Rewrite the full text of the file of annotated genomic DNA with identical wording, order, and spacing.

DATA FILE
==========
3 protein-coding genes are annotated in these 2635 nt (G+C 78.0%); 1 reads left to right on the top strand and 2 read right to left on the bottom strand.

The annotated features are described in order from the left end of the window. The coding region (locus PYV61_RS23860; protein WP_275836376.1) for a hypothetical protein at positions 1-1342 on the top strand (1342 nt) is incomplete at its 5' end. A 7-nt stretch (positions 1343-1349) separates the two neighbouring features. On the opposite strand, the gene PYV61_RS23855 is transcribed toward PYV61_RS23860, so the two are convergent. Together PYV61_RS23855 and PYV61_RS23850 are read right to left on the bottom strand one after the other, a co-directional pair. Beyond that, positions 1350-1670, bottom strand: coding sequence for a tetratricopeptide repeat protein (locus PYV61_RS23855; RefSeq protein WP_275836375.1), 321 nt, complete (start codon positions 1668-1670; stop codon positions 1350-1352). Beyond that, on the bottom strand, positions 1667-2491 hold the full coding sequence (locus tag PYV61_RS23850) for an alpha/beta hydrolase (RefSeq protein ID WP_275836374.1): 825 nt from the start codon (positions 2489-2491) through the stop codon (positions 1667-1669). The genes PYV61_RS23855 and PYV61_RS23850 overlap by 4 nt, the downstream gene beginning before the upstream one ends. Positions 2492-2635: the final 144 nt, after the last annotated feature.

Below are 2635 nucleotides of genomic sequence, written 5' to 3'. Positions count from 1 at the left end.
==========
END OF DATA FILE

3 protein-coding genes are annotated in these 2635 nt (G+C 78.0%); 1 reads left to right on the top strand and 2 read right to left on the bottom strand.

The annotated features are described in order from the left end of the window. The coding region (locus PYV61_RS23860; protein WP_275836376.1) for a hypothetical protein at positions 1-1342 on the top strand (1342 nt) is incomplete at its 5' end. A 7-nt stretch (positions 1343-1349) separates the two neighbouring features. On the opposite strand, the gene PYV61_RS23855 is transcribed toward PYV61_RS23860, so the two are convergent. Together PYV61_RS23855 and PYV61_RS23850 are read right to left on the bottom strand one after the other, a co-directional pair. Beyond that, positions 1350-1670, bottom strand: coding sequence for a tetratricopeptide repeat protein (locus PYV61_RS23855; RefSeq protein WP_275836375.1), 321 nt, complete (start codon positions 1668-1670; stop codon positions 1350-1352). Beyond that, on the bottom strand, positions 1667-2491 hold the full coding sequence (locus tag PYV61_RS23850) for an alpha/beta hydrolase (RefSeq protein ID WP_275836374.1): 825 nt from the start codon (positions 2489-2491) through the stop codon (positions 1667-1669). The genes PYV61_RS23855 and PYV61_RS23850 overlap by 4 nt, the downstream gene beginning before the upstream one ends. Positions 2492-2635: the final 144 nt, after the last annotated feature.

Below are 2635 nucleotides of genomic sequence, written 5' to 3'. Positions count from 1 at the left end.